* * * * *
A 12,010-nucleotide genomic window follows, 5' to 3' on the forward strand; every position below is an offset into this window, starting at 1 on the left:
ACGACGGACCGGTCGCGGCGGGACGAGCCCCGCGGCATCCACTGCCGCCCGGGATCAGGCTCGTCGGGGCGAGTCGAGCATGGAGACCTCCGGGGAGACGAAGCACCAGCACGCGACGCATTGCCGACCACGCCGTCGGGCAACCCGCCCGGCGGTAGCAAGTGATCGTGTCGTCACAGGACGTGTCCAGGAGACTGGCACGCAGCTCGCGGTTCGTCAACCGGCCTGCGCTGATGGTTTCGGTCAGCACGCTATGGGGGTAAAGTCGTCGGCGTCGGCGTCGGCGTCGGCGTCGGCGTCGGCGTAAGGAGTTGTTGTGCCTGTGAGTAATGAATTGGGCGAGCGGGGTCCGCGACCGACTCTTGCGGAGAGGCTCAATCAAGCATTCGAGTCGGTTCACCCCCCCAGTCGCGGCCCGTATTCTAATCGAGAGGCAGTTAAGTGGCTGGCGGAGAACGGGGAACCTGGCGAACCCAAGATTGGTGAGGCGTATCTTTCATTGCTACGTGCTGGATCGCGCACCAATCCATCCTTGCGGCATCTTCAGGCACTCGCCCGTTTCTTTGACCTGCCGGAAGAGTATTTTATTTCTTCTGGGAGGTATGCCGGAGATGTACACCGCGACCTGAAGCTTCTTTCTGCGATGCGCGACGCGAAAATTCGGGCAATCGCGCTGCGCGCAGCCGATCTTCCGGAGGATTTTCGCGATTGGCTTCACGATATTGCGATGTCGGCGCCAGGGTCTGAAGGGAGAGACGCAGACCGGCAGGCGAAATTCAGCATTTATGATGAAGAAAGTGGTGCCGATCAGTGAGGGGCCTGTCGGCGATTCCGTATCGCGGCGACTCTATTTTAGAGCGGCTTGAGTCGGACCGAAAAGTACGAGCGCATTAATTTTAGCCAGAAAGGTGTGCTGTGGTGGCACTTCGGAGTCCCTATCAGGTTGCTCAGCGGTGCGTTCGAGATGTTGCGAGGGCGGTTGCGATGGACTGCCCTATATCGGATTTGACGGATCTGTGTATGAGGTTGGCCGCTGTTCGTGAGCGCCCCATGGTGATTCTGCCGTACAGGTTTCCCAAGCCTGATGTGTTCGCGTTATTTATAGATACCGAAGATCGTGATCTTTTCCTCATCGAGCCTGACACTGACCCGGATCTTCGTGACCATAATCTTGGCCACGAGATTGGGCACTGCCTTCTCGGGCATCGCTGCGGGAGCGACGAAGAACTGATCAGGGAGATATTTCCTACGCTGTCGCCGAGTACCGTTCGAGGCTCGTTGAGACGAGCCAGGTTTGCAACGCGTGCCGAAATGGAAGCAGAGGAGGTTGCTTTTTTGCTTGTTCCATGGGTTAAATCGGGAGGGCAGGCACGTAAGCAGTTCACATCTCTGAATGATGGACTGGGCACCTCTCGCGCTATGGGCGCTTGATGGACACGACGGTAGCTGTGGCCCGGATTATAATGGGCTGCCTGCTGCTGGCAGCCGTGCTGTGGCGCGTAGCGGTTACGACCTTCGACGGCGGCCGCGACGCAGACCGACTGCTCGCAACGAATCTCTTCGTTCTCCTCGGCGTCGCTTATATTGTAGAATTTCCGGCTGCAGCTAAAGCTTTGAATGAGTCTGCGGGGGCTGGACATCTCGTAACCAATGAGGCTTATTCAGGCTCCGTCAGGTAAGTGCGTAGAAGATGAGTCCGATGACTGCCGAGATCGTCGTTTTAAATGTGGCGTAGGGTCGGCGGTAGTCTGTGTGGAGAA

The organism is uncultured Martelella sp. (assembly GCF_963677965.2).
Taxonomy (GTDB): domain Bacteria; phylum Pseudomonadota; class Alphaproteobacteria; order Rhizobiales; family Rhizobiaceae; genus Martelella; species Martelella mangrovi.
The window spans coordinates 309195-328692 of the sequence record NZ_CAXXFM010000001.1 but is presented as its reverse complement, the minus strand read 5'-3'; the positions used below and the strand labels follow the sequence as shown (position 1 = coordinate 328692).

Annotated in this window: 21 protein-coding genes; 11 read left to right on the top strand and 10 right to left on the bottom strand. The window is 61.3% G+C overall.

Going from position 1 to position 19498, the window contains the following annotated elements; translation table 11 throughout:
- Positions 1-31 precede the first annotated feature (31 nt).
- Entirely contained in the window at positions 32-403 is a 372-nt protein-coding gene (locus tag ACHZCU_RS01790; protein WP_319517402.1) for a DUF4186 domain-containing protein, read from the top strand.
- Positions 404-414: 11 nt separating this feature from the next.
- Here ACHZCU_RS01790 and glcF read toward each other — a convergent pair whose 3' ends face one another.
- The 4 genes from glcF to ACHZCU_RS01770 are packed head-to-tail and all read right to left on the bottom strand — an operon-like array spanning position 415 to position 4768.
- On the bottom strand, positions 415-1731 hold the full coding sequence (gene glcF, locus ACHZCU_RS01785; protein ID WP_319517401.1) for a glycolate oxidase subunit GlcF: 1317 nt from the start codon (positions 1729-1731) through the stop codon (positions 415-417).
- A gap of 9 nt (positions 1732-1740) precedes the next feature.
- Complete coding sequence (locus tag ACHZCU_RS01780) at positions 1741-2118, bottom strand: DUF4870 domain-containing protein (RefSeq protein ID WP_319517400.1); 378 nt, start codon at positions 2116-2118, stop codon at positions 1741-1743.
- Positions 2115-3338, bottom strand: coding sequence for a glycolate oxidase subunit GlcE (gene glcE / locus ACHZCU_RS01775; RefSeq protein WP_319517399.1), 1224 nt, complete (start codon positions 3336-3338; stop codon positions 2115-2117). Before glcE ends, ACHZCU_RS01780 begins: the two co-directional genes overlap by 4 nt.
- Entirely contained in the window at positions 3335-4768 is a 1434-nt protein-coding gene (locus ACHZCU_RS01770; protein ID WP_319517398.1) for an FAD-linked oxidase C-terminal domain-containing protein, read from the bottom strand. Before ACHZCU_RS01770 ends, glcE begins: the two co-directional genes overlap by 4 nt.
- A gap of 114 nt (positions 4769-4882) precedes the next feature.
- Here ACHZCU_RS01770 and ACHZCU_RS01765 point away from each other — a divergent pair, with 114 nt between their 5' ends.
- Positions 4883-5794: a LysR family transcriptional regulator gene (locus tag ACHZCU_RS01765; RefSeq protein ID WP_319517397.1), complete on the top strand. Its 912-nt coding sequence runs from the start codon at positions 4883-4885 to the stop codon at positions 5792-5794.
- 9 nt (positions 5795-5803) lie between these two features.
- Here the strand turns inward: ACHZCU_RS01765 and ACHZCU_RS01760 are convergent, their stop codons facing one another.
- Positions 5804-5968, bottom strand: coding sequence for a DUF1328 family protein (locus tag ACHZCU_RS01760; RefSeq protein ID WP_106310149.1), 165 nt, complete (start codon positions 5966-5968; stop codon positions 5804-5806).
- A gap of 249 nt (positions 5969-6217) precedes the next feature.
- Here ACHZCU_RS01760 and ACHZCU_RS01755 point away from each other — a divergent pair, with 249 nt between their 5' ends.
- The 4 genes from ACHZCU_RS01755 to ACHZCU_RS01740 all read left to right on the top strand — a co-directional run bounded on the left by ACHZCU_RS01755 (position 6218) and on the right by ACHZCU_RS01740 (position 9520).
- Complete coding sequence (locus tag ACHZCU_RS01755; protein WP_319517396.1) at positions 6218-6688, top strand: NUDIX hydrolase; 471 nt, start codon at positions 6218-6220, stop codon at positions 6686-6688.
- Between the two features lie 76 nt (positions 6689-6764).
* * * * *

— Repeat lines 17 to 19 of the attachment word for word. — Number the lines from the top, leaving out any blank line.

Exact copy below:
- Entirely contained in the window at positions 3335-4768 is a 1434-nt protein-coding gene (locus ACHZCU_RS01770; protein ID WP_319517398.1) for an FAD-linked oxidase C-terminal domain-containing protein, read from the bottom strand. Before ACHZCU_RS01770 ends, glcE begins: the two co-directional genes overlap by 4 nt.
- A gap of 114 nt (positions 4769-4882) precedes the next feature.
- Here ACHZCU_RS01770 and ACHZCU_RS01765 point away from each other — a divergent pair, with 114 nt between their 5' ends.